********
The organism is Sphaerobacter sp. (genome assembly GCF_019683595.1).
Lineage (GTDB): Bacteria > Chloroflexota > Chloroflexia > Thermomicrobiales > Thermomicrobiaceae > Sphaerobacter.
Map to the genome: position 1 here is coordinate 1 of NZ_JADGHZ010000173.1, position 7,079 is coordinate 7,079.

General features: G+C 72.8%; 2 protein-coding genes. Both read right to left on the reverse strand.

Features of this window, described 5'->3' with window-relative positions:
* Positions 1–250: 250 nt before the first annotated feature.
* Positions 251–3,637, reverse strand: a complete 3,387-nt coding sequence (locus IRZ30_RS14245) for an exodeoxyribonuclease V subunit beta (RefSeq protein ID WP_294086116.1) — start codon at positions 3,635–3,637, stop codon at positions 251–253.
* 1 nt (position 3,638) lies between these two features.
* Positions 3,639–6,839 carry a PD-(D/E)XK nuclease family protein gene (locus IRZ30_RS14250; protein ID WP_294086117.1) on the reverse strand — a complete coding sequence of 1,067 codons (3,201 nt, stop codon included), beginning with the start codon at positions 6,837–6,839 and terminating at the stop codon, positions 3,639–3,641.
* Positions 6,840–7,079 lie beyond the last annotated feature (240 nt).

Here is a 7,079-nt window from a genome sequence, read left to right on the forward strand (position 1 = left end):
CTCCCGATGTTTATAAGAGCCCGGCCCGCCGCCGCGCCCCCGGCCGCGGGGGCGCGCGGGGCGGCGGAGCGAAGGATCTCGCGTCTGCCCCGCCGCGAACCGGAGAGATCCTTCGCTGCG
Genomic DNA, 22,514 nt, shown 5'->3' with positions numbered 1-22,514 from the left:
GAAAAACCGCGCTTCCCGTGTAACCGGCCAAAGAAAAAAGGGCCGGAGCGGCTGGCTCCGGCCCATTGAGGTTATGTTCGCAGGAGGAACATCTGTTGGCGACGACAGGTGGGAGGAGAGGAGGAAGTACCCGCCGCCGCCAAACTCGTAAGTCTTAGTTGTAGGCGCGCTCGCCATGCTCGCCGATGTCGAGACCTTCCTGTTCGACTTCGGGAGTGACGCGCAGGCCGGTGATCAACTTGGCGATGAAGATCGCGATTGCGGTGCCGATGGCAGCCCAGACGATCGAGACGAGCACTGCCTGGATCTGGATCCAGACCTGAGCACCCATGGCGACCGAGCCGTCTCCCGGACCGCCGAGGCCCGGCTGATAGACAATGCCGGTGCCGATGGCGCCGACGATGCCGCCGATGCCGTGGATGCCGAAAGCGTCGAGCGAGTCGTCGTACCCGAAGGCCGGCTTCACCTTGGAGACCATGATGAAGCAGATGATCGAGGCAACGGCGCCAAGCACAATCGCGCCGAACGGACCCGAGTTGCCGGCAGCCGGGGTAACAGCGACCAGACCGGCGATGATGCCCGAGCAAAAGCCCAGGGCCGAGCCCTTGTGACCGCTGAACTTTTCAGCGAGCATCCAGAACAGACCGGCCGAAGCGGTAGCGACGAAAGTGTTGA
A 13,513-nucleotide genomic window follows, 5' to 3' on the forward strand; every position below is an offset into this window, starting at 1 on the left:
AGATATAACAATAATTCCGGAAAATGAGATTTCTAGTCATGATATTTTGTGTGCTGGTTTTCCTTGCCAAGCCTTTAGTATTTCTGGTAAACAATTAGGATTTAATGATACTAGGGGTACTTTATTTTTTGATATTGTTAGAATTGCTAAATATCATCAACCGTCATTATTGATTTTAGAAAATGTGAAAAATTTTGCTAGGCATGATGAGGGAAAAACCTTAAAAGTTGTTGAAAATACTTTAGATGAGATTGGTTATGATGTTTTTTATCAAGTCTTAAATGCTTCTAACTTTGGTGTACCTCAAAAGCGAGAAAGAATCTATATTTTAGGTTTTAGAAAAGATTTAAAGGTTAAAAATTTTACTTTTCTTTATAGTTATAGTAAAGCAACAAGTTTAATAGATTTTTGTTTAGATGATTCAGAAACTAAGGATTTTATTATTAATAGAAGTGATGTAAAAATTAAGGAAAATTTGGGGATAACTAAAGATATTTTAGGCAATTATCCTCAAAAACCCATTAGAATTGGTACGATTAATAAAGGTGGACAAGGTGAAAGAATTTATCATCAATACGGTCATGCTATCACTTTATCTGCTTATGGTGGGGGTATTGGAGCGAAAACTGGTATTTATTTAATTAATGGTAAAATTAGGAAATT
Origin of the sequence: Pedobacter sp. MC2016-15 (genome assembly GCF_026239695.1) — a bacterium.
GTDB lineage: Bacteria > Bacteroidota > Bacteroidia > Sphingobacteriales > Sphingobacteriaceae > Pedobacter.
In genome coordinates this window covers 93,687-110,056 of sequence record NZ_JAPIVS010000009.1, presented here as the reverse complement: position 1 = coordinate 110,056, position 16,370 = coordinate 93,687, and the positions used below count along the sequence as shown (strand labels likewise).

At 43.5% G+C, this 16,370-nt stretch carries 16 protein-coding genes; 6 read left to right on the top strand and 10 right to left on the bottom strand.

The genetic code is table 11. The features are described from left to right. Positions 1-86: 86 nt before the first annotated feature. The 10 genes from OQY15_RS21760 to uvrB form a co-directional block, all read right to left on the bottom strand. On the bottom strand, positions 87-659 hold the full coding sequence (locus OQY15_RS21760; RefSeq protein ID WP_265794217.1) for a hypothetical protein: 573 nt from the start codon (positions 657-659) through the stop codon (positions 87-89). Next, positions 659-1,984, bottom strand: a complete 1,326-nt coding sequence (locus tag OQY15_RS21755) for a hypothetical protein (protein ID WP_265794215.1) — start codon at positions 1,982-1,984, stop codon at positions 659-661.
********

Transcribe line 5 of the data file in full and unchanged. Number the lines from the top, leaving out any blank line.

Features of this window, described 5'->3' with window-relative positions: